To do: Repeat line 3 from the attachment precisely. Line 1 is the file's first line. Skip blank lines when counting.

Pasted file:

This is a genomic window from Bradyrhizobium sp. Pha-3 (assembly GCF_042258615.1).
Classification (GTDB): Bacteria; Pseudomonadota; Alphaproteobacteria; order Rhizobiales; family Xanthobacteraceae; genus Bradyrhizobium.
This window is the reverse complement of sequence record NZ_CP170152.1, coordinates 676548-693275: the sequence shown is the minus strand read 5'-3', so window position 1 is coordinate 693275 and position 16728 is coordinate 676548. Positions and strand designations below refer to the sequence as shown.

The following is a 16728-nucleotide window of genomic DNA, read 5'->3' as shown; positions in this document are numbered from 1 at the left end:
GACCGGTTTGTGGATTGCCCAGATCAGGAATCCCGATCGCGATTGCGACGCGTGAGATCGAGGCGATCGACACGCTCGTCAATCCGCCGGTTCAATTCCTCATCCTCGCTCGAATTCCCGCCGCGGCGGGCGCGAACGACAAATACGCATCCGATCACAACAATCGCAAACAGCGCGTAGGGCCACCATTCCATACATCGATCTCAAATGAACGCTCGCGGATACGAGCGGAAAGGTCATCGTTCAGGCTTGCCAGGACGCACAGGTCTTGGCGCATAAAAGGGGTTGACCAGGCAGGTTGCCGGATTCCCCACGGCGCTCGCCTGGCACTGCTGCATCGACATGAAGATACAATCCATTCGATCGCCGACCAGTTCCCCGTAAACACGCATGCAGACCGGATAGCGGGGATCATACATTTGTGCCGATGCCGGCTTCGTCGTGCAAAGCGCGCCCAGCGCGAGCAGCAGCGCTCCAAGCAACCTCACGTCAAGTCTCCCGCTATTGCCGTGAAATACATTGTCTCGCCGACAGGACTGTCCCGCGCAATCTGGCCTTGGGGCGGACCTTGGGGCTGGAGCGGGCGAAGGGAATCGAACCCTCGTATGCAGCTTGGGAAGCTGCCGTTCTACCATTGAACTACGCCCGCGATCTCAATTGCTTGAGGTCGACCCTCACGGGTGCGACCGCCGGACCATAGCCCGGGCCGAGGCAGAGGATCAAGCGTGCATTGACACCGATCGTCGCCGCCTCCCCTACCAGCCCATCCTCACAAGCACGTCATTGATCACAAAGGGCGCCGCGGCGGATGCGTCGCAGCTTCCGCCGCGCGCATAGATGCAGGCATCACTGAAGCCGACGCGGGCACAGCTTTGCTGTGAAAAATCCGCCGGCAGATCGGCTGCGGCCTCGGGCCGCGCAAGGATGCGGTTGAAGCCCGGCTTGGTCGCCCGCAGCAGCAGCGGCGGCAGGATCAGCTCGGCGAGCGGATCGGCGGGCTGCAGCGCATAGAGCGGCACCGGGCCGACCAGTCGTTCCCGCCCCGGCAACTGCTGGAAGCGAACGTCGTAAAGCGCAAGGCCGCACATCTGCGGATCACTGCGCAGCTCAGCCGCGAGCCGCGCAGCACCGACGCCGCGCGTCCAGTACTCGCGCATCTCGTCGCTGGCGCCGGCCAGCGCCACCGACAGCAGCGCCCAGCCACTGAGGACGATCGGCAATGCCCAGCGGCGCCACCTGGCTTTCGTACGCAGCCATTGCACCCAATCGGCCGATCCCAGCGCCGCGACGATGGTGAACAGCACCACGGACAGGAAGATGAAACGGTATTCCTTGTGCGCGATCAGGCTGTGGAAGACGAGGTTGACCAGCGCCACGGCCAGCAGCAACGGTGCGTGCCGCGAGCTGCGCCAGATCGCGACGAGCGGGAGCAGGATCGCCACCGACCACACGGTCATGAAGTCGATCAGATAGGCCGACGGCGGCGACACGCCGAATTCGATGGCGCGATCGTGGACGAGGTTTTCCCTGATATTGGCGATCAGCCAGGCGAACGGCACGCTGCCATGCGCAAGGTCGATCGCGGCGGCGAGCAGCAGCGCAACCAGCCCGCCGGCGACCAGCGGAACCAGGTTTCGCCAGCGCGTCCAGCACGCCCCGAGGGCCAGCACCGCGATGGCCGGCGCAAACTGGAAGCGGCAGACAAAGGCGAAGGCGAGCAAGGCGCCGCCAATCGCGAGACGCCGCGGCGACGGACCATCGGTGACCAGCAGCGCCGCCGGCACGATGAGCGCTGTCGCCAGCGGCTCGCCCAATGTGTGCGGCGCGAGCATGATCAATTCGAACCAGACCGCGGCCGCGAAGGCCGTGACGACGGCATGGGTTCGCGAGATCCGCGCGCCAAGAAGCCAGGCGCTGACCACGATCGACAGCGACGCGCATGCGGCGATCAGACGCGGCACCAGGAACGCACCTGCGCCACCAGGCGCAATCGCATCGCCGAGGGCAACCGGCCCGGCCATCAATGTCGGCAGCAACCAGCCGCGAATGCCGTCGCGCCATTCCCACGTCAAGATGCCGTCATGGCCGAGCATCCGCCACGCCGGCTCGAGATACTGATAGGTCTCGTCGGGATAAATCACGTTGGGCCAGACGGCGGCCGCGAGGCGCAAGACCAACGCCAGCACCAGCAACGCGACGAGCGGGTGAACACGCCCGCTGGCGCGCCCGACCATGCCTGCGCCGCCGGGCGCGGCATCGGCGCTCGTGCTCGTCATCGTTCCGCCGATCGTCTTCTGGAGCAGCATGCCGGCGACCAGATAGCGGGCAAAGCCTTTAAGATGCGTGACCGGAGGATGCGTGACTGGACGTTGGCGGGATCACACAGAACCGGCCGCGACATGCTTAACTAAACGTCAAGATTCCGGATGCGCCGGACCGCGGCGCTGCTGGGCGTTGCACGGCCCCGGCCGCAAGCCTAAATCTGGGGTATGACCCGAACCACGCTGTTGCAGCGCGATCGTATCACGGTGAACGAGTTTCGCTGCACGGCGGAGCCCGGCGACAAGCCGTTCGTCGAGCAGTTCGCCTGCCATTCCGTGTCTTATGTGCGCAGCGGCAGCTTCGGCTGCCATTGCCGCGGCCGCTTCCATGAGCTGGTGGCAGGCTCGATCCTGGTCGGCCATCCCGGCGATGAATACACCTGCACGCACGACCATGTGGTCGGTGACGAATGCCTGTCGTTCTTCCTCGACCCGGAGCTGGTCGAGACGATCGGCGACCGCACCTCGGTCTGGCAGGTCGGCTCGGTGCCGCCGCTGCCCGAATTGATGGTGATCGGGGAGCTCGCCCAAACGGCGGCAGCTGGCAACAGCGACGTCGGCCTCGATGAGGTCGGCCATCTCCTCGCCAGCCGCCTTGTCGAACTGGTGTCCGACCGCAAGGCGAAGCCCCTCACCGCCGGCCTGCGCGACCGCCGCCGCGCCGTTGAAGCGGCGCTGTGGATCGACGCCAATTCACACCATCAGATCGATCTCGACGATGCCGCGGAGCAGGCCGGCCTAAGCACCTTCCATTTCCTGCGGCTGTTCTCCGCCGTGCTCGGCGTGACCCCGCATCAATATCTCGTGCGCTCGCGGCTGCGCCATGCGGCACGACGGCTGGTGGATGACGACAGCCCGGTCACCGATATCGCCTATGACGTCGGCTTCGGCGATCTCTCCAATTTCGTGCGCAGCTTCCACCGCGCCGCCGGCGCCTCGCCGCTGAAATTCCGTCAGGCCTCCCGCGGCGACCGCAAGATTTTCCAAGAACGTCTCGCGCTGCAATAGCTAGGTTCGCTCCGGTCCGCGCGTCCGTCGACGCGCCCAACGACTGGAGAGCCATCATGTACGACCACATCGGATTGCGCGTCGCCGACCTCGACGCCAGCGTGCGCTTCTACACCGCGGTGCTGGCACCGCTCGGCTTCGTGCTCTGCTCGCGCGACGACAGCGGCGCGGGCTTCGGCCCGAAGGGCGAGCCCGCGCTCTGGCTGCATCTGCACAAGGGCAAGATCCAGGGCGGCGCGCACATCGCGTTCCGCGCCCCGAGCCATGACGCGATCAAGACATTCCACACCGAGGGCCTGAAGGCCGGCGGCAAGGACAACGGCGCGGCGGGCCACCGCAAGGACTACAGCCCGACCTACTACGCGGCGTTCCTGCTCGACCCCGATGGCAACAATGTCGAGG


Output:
This window is the reverse complement of sequence record NZ_CP170152.1, coordinates 676548-693275: the sequence shown is the minus strand read 5'-3', so window position 1 is coordinate 693275 and position 16728 is coordinate 676548. Positions and strand designations below refer to the sequence as shown.